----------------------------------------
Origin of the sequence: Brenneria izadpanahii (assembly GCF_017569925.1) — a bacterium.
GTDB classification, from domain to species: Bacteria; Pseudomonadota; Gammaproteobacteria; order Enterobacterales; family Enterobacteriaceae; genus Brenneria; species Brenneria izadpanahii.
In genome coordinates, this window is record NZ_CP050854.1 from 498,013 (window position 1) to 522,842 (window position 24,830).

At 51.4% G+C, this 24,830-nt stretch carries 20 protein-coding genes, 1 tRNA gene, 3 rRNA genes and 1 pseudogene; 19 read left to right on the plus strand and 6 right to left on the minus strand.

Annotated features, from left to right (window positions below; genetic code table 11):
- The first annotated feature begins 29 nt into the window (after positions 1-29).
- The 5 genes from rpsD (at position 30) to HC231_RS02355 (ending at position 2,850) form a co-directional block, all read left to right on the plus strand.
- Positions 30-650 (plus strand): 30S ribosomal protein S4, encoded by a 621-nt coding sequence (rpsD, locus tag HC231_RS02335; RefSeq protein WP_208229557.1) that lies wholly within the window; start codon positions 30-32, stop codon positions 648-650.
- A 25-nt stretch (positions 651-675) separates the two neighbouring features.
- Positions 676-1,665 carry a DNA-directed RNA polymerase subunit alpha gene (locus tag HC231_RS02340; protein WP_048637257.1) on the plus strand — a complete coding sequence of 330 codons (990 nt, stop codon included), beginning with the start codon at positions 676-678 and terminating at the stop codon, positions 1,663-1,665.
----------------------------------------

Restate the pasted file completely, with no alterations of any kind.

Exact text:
Origin of the sequence: Brenneria izadpanahii (assembly GCF_017569925.1) — a bacterium.
GTDB classification, from domain to species: Bacteria; Pseudomonadota; Gammaproteobacteria; order Enterobacterales; family Enterobacteriaceae; genus Brenneria; species Brenneria izadpanahii.
In genome coordinates, this window is record NZ_CP050854.1 from 498,013 (window position 1) to 522,842 (window position 24,830).

At 51.4% G+C, this 24,830-nt stretch carries 20 protein-coding genes, 1 tRNA gene, 3 rRNA genes and 1 pseudogene; 19 read left to right on the plus strand and 6 right to left on the minus strand.

Annotated features, from left to right (window positions below; genetic code table 11):
- The first annotated feature begins 29 nt into the window (after positions 1-29).
- The 5 genes from rpsD (at position 30) to HC231_RS02355 (ending at position 2,850) form a co-directional block, all read left to right on the plus strand.
- Positions 30-650 (plus strand): 30S ribosomal protein S4, encoded by a 621-nt coding sequence (rpsD, locus tag HC231_RS02335; RefSeq protein WP_208229557.1) that lies wholly within the window; start codon positions 30-32, stop codon positions 648-650.
- A 25-nt stretch (positions 651-675) separates the two neighbouring features.
- Positions 676-1,665 carry a DNA-directed RNA polymerase subunit alpha gene (locus tag HC231_RS02340; protein WP_048637257.1) on the plus strand — a complete coding sequence of 330 codons (990 nt, stop codon included), beginning with the start codon at positions 676-678 and terminating at the stop codon, positions 1,663-1,665.